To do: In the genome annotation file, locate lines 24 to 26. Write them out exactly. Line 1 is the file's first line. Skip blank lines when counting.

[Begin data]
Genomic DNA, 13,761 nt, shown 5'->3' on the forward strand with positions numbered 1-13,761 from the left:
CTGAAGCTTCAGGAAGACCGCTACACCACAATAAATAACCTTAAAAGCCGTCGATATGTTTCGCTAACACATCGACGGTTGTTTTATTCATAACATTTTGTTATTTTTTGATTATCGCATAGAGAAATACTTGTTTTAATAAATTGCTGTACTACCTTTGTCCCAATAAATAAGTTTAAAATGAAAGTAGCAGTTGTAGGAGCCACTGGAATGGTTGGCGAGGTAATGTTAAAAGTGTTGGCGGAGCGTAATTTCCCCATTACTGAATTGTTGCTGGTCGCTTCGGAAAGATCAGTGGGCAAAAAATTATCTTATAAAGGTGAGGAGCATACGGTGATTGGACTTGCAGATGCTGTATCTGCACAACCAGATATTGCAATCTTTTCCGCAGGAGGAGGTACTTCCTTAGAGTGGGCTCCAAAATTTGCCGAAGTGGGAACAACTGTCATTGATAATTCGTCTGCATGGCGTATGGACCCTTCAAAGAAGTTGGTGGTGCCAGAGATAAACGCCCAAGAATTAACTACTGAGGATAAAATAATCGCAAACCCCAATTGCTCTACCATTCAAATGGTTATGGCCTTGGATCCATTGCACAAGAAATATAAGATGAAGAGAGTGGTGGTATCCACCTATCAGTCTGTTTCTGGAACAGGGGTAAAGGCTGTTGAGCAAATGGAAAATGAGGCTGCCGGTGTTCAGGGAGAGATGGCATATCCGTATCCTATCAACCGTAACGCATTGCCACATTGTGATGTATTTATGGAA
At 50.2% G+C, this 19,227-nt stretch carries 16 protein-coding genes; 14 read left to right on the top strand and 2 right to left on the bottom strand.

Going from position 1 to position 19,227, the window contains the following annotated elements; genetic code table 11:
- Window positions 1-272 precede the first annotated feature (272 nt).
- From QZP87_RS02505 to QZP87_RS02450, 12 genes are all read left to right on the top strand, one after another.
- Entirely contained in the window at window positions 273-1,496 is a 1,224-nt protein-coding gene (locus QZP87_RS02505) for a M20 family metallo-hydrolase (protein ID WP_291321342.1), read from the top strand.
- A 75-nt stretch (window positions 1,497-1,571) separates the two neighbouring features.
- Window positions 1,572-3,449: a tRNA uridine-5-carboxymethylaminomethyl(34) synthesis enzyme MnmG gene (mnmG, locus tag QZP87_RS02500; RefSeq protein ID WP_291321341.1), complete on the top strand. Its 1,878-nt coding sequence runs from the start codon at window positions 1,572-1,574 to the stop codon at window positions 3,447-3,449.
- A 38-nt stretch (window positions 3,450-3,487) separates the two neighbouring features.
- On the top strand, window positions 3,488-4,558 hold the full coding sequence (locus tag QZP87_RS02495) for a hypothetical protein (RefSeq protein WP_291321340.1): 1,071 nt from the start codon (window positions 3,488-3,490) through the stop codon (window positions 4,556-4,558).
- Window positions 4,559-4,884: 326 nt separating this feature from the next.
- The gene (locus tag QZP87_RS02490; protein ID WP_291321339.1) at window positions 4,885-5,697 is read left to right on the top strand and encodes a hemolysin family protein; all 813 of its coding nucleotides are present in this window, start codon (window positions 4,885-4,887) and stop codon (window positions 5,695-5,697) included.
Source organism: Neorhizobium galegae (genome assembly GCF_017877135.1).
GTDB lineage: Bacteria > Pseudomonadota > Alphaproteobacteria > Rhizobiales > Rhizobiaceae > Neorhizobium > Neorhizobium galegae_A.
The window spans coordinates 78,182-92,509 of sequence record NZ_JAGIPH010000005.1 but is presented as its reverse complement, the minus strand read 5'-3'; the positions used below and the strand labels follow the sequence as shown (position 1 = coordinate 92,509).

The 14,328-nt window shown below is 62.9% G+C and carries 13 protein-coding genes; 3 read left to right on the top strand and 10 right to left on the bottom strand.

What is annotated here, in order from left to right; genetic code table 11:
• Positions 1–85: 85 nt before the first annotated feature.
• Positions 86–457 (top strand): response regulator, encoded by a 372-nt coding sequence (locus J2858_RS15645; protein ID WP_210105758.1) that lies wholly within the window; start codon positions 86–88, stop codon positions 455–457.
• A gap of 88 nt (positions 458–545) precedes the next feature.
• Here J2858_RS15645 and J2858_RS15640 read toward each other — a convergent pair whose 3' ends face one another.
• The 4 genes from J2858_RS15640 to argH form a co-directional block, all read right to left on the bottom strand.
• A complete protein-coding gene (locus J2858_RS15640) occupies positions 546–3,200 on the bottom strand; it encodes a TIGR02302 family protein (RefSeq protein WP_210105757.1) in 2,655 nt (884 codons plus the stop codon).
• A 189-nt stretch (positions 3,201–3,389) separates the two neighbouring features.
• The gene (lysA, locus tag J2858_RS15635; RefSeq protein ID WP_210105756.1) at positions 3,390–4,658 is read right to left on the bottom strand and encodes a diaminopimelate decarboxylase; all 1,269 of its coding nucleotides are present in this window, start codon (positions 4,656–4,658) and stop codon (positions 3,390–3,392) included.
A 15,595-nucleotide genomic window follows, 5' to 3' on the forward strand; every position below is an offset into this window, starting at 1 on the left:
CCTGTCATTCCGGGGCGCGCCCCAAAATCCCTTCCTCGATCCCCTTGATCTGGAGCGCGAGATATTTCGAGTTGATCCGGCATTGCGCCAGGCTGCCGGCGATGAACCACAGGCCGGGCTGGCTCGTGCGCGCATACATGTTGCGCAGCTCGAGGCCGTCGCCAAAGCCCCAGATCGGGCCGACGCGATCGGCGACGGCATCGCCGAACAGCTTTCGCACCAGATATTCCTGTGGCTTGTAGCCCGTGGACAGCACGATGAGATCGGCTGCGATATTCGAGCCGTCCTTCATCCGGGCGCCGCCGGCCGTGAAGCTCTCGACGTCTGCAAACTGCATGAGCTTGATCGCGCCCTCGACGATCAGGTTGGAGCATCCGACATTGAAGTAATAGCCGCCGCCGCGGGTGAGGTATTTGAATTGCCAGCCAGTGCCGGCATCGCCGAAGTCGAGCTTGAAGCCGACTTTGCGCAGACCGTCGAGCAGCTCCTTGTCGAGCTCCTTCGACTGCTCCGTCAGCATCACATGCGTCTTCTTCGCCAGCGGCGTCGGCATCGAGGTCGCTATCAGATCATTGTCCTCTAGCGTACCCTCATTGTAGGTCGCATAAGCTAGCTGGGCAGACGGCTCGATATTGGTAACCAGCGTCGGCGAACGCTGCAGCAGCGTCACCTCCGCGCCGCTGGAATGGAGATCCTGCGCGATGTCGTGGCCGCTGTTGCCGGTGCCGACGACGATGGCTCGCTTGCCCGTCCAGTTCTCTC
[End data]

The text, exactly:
• A complete protein-coding gene (locus J2858_RS15640) occupies positions 546–3,200 on the bottom strand; it encodes a TIGR02302 family protein (RefSeq protein WP_210105757.1) in 2,655 nt (884 codons plus the stop codon).
• A 189-nt stretch (positions 3,201–3,389) separates the two neighbouring features.
• The gene (lysA, locus tag J2858_RS15635; RefSeq protein ID WP_210105756.1) at positions 3,390–4,658 is read right to left on the bottom strand and encodes a diaminopimelate decarboxylase; all 1,269 of its coding nucleotides are present in this window, start codon (positions 4,656–4,658) and stop codon (positions 3,390–3,392) included.